the energy collective
Germany’s unique energy policy has been a spectacular success, whatever its detractors say, argues John Mathews of Australia’s Macquarie University in an article carried by the energy collective. The rise of renewables in power generation and the decline of nuclear are “truly extraordinary results, demonstrating a determination and ambition that is unique in the developed world.” But the new government should aim for a European supergrid, and actively invest in storage and e-car infrastructure, writes Mathews.
Read the article in English here.
European Climate Foundation (ECF)
The transition to a climate-friendly transport sector can deliver a net economic benefit for Germany in some scenarios, but only if the country invests heavily in charging and grid infrastructure as well as workforce adjustments , according to a study by the European Climate Foundation*. “Replacing imported oil with domestically produced energy will keep many billions of euros circulating in the German economy,” the study says.
Find the study in English here.
To find out more, read the dossier The Energiewende and German carmakers.
*The Clean Energy Wire is a project funded by Stiftung Mercator and the European Climate Foundation.
The head of the German Greens’ parliamentary group, Anton Hofreiter, says a coalition with the conservative CDU/CSU and free-market FDP is far from a fait accompli. “It’s not a done deal at all,” Hofreiter said in an interview with Frankfurter Rundschau. The environmentalist party’s left-leaning parliamentary group leader said his party was ready for “constructive and open-minded talks” with its potential government partners but added that the Greens would only join a government that had “the will to shape” topics such as migration or climate protection. “The coal exit is a decisive factor,” Hofreiter said, adding that also in the transport sector progress on climate had to be made. He stressed that while every party had its particular areas of competence, collaboration was necessary in all policy fields. “Compromises cannot mean that we just find the smallest common denominator.”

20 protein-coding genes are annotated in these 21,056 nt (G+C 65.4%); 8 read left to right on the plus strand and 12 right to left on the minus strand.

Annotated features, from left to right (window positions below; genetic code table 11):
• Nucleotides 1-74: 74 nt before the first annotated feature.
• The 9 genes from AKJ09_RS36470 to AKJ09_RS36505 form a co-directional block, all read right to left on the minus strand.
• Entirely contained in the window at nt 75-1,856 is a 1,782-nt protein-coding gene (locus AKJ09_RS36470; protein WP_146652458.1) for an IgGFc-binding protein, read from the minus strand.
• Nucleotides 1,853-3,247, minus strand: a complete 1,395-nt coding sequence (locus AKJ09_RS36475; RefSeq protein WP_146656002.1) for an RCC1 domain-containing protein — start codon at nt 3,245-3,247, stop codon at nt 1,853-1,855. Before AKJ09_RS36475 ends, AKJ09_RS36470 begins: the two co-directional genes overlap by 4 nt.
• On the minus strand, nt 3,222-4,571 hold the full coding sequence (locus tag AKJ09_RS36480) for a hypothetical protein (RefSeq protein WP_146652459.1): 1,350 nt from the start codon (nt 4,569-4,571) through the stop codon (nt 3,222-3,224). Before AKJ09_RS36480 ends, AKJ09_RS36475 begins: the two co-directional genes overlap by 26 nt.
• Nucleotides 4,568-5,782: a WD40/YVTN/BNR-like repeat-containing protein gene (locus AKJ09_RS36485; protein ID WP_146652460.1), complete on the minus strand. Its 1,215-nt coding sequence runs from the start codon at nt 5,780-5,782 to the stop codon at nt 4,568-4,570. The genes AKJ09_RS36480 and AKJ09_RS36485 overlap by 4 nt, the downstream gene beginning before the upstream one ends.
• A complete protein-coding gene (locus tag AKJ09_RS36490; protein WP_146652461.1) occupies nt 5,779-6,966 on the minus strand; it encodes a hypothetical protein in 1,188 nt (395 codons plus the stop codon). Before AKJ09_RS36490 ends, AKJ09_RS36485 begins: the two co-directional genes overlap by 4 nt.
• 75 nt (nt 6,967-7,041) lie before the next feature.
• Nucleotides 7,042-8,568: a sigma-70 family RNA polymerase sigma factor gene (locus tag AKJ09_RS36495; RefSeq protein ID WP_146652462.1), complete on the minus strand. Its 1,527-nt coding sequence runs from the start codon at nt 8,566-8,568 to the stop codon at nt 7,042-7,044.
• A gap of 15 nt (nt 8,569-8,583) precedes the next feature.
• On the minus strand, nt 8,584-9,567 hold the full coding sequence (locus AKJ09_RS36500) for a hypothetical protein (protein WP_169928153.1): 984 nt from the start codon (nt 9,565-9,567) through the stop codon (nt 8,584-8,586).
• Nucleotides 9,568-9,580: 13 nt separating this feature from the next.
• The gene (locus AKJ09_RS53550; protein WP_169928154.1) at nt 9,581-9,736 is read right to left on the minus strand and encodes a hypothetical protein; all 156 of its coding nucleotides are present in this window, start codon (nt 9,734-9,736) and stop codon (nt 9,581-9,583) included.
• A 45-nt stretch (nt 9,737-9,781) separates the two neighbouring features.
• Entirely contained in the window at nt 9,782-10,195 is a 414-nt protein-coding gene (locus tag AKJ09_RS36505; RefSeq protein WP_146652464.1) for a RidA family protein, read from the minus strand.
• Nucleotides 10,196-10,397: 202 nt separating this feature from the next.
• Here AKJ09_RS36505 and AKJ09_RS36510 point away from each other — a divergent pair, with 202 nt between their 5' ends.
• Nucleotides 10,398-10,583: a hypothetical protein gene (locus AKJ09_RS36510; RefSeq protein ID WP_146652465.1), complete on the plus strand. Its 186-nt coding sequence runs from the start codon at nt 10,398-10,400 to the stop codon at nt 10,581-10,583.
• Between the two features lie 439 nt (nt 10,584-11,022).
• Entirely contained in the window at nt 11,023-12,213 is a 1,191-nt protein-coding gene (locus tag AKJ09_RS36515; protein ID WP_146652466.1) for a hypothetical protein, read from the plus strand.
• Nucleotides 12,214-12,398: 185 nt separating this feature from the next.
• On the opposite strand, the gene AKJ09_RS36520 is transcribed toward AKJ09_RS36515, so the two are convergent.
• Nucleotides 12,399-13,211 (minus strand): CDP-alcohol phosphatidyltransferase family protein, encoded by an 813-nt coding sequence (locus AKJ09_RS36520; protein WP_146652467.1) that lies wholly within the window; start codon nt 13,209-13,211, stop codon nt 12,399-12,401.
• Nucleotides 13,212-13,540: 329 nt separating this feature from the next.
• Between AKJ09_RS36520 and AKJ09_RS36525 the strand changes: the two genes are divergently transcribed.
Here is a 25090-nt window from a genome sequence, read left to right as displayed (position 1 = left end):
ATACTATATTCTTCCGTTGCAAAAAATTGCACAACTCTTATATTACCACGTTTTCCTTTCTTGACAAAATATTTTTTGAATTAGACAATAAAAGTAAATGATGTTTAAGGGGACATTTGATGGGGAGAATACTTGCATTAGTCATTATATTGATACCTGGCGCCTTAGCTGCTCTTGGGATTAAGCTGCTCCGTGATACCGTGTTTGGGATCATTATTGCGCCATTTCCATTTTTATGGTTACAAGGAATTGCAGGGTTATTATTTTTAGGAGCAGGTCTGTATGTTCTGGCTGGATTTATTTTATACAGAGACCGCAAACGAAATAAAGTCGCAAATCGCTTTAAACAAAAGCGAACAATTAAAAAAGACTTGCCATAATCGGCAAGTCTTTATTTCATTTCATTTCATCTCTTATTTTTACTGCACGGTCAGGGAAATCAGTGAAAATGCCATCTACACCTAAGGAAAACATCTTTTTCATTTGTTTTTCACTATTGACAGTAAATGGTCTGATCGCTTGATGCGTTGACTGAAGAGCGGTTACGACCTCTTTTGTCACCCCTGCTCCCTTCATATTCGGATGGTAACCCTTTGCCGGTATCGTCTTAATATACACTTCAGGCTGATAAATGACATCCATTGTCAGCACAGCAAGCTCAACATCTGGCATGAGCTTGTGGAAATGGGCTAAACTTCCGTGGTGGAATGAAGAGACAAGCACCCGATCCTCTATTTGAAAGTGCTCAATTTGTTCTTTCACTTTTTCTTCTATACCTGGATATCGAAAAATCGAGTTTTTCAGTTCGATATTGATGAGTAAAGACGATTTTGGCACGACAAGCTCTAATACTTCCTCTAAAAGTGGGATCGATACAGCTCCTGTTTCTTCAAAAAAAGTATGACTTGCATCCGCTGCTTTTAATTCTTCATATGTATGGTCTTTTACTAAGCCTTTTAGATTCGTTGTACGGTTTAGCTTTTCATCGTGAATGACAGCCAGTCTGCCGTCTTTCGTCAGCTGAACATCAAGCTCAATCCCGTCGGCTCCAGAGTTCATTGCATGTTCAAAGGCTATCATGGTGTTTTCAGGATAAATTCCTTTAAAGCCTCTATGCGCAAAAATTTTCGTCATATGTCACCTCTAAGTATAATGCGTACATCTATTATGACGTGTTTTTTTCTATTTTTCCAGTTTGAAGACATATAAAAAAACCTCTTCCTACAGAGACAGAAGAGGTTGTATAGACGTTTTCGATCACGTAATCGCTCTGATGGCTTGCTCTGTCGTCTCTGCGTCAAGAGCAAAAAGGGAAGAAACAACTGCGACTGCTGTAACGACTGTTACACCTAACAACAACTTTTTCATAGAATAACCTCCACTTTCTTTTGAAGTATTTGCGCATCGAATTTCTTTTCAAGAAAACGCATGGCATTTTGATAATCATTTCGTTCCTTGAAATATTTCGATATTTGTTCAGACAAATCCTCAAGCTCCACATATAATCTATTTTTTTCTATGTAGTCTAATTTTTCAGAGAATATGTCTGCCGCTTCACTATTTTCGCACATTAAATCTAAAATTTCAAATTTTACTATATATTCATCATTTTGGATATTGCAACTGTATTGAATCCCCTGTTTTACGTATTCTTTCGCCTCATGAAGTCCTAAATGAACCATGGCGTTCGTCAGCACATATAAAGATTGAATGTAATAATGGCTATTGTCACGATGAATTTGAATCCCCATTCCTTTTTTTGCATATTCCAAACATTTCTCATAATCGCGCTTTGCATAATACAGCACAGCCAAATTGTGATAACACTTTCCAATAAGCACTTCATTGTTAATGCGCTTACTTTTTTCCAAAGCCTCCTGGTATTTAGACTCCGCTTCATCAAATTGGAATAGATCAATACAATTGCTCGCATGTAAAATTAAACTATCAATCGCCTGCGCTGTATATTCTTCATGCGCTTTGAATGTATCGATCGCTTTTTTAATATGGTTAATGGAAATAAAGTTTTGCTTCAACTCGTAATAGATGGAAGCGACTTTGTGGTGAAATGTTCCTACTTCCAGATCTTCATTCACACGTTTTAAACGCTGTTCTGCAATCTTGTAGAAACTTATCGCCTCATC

Read a CLEW interview with Hofreiter from 2016 and a CLEW factsheet on the potential coalition partners’ climate and energy policy stumbling blocks for background.
A broad alliance of German business associations wants the incoming government to give building insulation a boost with tax relief in order to cut emissions. The associations said corresponding measures should be included in the coalition treaty, and be implemented swiftly. “We must finally mobilise the large CO2 and energy saving potential of buildings so Germany can reach its ambitious climate targets.” Buildings still account for more than 30 percent of Germany’s emissions.
Read the press release in German here.
For background, read the dossier The Energiewende and Efficiency.
Germany’s economy ministry (BMWi) has often seen its scope of responsibility altered by government coalition agreements, and this time is no different, Dorothea Siems writes on Welt Online. The ministry could become a bargaining chip in upcoming coalition talks between the conservative CDU/CSU alliance, the free-market FDP and the environmentalist Green Party, she says. If Chancellor Angela Merkel’s conservative CDU retakes the ministry, currently held by the outgoing Social Democrats (SPD), “it will likely work towards including responsibility for digitalisation in addition to the Energiewende,” making it a “super ministry” with multiple areas of competency, she says. Previously headed by the SPD’s Sigmar Gabriel, the BMWi had become “the planned economy authority for the energy transition,” Siems says. She adds that likely CDU candidates, chief of the Chancellery Peter Altmaier and EU budget Commissioner Günther Oettinger, would stand for more market-based principles.
Read the article in German here.
The intense media coverage of the 2015 Paris Climate Summit only had a “modest appeasing rather than mobilizing effect” on the German public, according to a five-author paper published by Nature Climate Change. Before and after surveys showed that respondents “learnt a few basic facts about the conference but they continue to lack basic background knowledge about climate policy [and] were not more likely to engage personally in climate protection.”
The authors of the study “go so far as to suggest that the lack of public engagement is a failure of journalism,” according to a Nature editorial on the paper. “Organisations, businesses, scientists, policymakers and others who advocate action on global warming must continue to strive to take the public with them. As many experts have pointed out, that will take creativity and more than repeated references to the serious nature of the problem — [at the upcoming COP23] in Bonn and elsewhere.”